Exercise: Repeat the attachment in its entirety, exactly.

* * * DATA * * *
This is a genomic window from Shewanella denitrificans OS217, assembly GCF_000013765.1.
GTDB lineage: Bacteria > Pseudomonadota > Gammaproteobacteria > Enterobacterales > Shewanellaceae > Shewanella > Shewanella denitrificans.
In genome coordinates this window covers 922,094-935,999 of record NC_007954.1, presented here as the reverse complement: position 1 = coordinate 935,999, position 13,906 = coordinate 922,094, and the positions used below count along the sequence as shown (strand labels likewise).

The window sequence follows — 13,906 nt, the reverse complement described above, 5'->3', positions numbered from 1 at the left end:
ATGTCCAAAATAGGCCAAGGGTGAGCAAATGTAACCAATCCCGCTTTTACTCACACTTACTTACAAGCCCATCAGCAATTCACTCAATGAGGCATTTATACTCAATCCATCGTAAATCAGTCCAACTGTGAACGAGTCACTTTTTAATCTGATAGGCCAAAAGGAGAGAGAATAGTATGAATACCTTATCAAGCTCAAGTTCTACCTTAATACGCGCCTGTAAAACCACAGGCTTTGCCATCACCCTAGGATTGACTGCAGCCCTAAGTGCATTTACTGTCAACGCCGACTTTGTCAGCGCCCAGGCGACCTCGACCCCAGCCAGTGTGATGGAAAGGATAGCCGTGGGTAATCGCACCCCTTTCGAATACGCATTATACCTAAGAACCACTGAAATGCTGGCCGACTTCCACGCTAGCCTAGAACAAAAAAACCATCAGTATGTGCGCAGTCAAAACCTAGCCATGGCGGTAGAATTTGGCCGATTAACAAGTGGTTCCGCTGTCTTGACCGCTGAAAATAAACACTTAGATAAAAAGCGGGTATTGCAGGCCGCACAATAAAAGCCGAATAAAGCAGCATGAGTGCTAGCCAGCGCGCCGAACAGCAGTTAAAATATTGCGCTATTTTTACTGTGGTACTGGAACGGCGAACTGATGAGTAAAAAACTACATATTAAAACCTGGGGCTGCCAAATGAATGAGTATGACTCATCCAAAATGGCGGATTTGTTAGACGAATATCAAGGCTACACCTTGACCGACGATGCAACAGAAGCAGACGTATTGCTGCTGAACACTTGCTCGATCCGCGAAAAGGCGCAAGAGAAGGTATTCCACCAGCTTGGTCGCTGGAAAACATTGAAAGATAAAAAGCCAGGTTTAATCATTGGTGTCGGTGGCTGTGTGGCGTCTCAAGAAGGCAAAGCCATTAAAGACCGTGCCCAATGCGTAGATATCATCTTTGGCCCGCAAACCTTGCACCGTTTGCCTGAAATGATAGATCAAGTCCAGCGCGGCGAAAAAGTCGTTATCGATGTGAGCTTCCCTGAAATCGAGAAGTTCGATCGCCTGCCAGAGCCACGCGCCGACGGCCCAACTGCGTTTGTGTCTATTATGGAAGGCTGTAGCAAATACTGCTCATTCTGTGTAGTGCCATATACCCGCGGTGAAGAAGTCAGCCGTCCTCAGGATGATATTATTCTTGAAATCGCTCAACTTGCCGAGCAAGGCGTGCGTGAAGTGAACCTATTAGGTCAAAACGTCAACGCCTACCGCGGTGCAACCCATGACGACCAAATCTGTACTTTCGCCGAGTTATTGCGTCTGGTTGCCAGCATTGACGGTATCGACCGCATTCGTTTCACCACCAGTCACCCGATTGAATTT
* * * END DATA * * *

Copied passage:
This is a genomic window from Shewanella denitrificans OS217, assembly GCF_000013765.1.
GTDB lineage: Bacteria > Pseudomonadota > Gammaproteobacteria > Enterobacterales > Shewanellaceae > Shewanella > Shewanella denitrificans.
In genome coordinates this window covers 922,094-935,999 of record NC_007954.1, presented here as the reverse complement: position 1 = coordinate 935,999, position 13,906 = coordinate 922,094, and the positions used below count along the sequence as shown (strand labels likewise).

The window sequence follows — 13,906 nt, the reverse complement described above, 5'->3', positions numbered from 1 at the left end:
ATGTCCAAAATAGGCCAAGGGTGAGCAAATGTAACCAATCCCGCTTTTACTCACACTTACTTACAAGCCCATCAGCAATTCACTCAATGAGGCATTTATACTCAATCCATCGTAAATCAGTCCAACTGTGAACGAGTCACTTTTTAATCTGATAGGCCAAAAGGAGAGAGAATAGTATGAATACCTTATCAAGCTCAAGTTCTACCTTAATACGCGCCTGTAAAACCACAGGCTTTGCCATCACCCTAGGATTGACTGCAGCCCTAAGTGCATTTACTGTCAACGCCGACTTTGTCAGCGCCCAGGCGACCTCGACCCCAGCCAGTGTGATGGAAAGGATAGCCGTGGGTAATCGCACCCCTTTCGAATACGCATTATACCTAAGAACCACTGAAATGCTGGCCGACTTCCACGCTAGCCTAGAACAAAAAAACCATCAGTATGTGCGCAGTCAAAACCTAGCCATGGCGGTAGAATTTGGCCGATTAACAAGTGGTTCCGCTGTCTTGACCGCTGAAAATAAACACTTAGATAAAAAGCGGGTATTGCAGGCCGCACAATAAAAGCCGAATAAAGCAGCATGAGTGCTAGCCAGCGCGCCGAACAGCAGTTAAAATATTGCGCTATTTTTACTGTGGTACTGGAACGGCGAACTGATGAGTAAAAAACTACATATTAAAACCTGGGGCTGCCAAATGAATGAGTATGACTCATCCAAAATGGCGGATTTGTTAGACGAATATCAAGGCTACACCTTGACCGACGATGCAACAGAAGCAGACGTATTGCTGCTGAACACTTGCTCGATCCGCGAAAAGGCGCAAGAGAAGGTATTCCACCAGCTTGGTCGCTGGAAAACATTGAAAGATAAAAAGCCAGGTTTAATCATTGGTGTCGGTGGCTGTGTGGCGTCTCAAGAAGGCAAAGCCATTAAAGACCGTGCCCAATGCGTAGATATCATCTTTGGCCCGCAAACCTTGCACCGTTTGCCTGAAATGATAGATCAAGTCCAGCGCGGCGAAAAAGTCGTTATCGATGTGAGCTTCCCTGAAATCGAGAAGTTCGATCGCCTGCCAGAGCCACGCGCCGACGGCCCAACTGCGTTTGTGTCTATTATGGAAGGCTGTAGCAAATACTGCTCATTCTGTGTAGTGCCATATACCCGCGGTGAAGAAGTCAGCCGTCCTCAGGATGATATTATTCTTGAAATCGCTCAACTTGCCGAGCAAGGCGTGCGTGAAGTGAACCTATTAGGTCAAAACGTCAACGCCTACCGCGGTGCAACCCATGACGACCAAATCTGTACTTTCGCCGAGTTATTGCGTCTGGTTGCCAGCATTGACGGTATCGACCGCATTCGTTTCACCACCAGTCACCCGATTGAATTT